Islamic State: Jihadists destroying and looting Iraqi heritage sites for artefacts, UNESCO warns
Outside the Nabi Yunus shrine in Mosul, Iraq Photo: The Nabi Yunus shrine, revered by both Muslims and Christians as the birthplace of Prophet Jonah, was attacked by IS in July. (WikiCommons: Roland Unger)
Islamic State jihadists occupying parts of Iraq are destroying age-old heritage sites and looting others to sell valued artefacts on the black market, experts gathered at UNESCO’s Paris headquarters have warned.
The extremist group has destroyed shrines, churches and precious manuscripts in Mosul, Tikrit and other areas of Iraq under its control and, in what UNESCO chief Irina Bokova described as “cultural cleansing”, excavated the sites to sell objects abroad.
In July, for instance, IS rigged the Nabi Yunus shrine in the northern city of Mosul – revered by both Muslims and Christians as the tomb of Prophet Jonah – with explosives and blew it up.
The radical group advocates a brutal and strict interpretation of Islam, and considers worshipping at graves to be tantamount to idolatry.
“There were explosions that destroyed buildings dating back to the Assyrian era,” Baghdad museum director Qais Rashid said according to a translation from Arabic into English, referring to the once powerful, ancient empire.
There were explosions that destroyed buildings dating back to the Assyrian era. Assyrian tablets were stolen and were suddenly found in European cities
Baghdad museum director Qais Rashid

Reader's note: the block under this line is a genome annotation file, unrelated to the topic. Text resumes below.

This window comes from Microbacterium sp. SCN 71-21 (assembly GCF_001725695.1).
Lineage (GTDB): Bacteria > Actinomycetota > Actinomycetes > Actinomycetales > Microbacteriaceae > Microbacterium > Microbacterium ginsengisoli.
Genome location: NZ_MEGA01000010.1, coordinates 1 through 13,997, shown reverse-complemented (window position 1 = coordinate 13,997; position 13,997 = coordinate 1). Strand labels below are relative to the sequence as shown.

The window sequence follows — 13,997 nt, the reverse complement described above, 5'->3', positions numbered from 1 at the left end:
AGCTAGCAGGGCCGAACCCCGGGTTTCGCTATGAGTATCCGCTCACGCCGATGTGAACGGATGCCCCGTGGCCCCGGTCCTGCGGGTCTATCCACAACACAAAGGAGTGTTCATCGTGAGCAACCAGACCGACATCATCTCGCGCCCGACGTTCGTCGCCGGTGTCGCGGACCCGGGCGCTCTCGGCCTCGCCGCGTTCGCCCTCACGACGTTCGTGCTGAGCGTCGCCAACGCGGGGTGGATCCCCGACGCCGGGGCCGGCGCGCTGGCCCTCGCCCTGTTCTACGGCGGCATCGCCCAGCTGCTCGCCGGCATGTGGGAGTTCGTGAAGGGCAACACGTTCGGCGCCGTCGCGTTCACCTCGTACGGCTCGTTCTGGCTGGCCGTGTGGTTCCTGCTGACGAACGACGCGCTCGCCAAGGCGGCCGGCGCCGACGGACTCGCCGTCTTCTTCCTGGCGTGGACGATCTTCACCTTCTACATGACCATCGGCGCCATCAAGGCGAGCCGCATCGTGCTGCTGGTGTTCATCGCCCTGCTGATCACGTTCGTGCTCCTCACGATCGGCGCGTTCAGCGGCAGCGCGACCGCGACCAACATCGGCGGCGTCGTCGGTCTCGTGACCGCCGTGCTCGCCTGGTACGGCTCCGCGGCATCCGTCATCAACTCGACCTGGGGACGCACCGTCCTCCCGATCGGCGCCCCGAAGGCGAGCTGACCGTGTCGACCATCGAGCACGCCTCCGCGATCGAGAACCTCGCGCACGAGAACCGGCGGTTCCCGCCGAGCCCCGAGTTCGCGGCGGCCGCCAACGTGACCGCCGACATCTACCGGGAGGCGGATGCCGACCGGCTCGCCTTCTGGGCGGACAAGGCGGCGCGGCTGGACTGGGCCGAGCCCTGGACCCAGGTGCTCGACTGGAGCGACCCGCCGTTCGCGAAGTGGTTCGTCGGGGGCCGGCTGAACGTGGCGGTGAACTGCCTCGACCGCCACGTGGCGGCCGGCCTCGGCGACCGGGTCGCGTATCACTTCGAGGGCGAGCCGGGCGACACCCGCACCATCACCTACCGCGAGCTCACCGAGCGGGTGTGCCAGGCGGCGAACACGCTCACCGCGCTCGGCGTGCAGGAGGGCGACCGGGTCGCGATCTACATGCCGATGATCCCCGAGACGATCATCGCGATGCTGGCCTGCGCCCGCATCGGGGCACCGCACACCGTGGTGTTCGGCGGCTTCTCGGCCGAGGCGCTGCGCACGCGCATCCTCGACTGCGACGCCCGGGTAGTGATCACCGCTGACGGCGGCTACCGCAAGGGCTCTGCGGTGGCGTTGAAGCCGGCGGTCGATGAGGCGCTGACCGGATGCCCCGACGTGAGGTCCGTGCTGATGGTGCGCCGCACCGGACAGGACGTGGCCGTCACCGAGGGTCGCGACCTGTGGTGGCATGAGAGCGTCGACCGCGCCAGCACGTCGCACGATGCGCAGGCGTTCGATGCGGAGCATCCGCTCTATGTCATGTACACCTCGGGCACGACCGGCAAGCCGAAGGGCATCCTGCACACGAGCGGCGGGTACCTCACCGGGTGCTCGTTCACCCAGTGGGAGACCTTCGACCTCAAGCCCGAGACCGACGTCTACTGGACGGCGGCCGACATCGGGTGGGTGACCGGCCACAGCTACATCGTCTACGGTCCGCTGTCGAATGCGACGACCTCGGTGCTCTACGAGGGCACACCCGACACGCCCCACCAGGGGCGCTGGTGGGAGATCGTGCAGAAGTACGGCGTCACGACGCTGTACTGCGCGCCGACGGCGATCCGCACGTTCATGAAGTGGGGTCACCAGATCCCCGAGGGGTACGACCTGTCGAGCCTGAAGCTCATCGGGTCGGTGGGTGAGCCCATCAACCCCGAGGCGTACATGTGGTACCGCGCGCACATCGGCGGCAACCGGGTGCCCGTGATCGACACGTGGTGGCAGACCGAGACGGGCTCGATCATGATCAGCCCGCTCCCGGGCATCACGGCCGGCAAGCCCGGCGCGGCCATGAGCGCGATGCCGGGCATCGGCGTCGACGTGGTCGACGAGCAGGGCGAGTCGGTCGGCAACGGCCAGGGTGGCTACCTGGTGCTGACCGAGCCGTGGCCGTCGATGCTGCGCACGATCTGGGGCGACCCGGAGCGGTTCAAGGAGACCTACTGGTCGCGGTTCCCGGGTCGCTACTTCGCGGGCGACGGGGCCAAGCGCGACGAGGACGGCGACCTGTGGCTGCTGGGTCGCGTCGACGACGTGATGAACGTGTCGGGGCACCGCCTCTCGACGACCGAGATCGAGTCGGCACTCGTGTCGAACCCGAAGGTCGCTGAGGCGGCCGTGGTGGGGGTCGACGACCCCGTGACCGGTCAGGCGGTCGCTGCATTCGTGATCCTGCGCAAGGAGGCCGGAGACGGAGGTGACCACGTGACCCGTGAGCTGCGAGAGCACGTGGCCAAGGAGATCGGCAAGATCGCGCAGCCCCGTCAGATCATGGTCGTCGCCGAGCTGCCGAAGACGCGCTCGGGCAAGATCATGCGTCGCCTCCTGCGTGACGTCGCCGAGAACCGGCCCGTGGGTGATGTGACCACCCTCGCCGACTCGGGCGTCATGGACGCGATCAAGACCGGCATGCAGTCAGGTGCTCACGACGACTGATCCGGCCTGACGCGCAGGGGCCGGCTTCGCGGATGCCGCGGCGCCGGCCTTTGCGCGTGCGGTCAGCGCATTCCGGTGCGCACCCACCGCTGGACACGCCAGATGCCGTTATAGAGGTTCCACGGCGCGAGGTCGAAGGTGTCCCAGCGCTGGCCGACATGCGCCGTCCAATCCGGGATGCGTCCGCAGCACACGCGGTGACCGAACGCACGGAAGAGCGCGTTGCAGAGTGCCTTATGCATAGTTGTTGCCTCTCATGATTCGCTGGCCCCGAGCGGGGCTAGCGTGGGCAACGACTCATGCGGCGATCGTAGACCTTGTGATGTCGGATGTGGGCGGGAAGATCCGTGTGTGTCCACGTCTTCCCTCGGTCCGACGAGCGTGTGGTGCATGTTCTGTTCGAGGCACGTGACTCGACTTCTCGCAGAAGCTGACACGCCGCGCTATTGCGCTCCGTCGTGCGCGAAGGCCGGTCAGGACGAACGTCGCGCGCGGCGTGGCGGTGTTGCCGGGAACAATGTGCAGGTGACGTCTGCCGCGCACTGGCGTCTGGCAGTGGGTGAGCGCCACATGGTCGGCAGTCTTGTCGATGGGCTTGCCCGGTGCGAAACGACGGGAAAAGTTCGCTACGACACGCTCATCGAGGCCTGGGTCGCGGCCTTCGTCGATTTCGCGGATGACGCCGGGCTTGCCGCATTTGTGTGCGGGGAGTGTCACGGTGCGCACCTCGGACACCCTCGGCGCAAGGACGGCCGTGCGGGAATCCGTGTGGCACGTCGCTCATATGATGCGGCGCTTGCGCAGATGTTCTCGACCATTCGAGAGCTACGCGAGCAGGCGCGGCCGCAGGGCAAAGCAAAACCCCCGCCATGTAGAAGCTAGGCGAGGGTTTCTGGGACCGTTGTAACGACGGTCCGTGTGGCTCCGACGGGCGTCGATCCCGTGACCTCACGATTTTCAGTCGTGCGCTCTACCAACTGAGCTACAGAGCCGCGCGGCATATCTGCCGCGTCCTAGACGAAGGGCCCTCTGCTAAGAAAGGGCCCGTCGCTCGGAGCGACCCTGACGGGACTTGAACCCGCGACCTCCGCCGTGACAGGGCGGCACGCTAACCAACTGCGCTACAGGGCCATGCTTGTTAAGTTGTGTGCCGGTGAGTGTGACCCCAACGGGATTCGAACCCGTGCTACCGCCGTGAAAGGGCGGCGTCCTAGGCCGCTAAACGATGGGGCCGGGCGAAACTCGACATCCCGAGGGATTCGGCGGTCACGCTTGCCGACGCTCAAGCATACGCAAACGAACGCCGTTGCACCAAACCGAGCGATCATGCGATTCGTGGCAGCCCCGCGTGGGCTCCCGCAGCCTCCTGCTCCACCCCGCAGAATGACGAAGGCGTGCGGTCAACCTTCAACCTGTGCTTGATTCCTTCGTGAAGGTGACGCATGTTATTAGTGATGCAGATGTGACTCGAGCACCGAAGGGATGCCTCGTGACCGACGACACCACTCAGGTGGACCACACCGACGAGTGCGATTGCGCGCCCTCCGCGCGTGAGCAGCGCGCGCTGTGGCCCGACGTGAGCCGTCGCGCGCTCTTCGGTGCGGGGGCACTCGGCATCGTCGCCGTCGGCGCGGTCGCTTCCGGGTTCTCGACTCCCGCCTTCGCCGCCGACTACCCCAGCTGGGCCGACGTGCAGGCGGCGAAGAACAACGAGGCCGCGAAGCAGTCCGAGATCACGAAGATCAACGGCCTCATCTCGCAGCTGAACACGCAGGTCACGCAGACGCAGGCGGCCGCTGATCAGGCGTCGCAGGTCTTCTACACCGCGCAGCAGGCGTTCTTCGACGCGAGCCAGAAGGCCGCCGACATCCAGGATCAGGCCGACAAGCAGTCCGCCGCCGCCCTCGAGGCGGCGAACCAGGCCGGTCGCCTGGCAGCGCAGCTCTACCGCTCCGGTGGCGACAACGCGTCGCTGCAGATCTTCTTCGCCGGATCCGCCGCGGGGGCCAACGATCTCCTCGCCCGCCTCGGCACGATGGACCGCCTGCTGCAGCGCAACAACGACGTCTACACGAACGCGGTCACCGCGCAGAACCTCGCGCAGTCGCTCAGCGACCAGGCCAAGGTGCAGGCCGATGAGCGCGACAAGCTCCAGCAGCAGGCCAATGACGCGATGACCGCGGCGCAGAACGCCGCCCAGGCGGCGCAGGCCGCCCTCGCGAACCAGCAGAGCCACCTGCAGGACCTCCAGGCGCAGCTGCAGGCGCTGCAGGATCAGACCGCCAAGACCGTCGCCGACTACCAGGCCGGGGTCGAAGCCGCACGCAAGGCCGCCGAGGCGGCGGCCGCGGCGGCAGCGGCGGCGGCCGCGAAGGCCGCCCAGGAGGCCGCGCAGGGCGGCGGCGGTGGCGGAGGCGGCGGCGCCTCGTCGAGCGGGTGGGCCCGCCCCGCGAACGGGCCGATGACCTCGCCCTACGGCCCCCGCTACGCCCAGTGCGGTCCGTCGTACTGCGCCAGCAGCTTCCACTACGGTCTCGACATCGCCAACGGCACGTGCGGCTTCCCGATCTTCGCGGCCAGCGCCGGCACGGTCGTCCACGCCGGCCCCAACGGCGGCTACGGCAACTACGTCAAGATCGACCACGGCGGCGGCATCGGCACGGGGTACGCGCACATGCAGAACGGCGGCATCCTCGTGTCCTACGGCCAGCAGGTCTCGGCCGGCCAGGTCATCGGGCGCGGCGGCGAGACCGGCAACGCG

“Assyrian tablets were stolen and were suddenly found in European cities,” he added, warning that the sale of such artefacts was being used to “finance terrorism”.
“There are international mafias … that inform Daesh of what can be sold,” he said, referring to an alternate name for IS.
Mr Rashid acknowledged that nothing could yet be done to prevent further destruction and looting in IS-controlled territory.
“We have to wait and do everything to retake it,” he said.
Iraqi authorities have yet to put together a detailed list of what exactly has been destroyed or looted, but Mr Rashid gave a few examples of recent incidents.
“The Mosul museum, the second most important in Iraq, suffered an attack from Daesh and they also attacked the staff from the museum,” he said.
In another incident, “Daesh gathered over 1,500 manuscripts from convents and other holy places and burnt all of them in the middle of the city square,” he added.
Ms Bokova said she had alerted all UNESCO member states, “as well as the main museums around the world and the art market, Interpol, the World Customs Organisation … by calling for the utmost vigilance over objects that could come from the current looting of Iraqi heritage.”
She added that UNESCO had handed over the geographical coordinates of all key heritage sites to countries engaged in air strikes over Iraq to fight IS, to prevent further damage.
The jihadists have also committed widespread atrocities against locals, and experts acknowledged that warning about heritage sites when people were dying could raise eyebrows.
“When people die in their tens of thousands, must we be concerned about cultural cleansing?” asked Philippe Lalliot, France’s ambassador to UNESCO.
“Yes, definitely yes … It’s because culture is a powerful incentive for dialogue that the most extreme and the most fanatical groups strive to annihilate it.”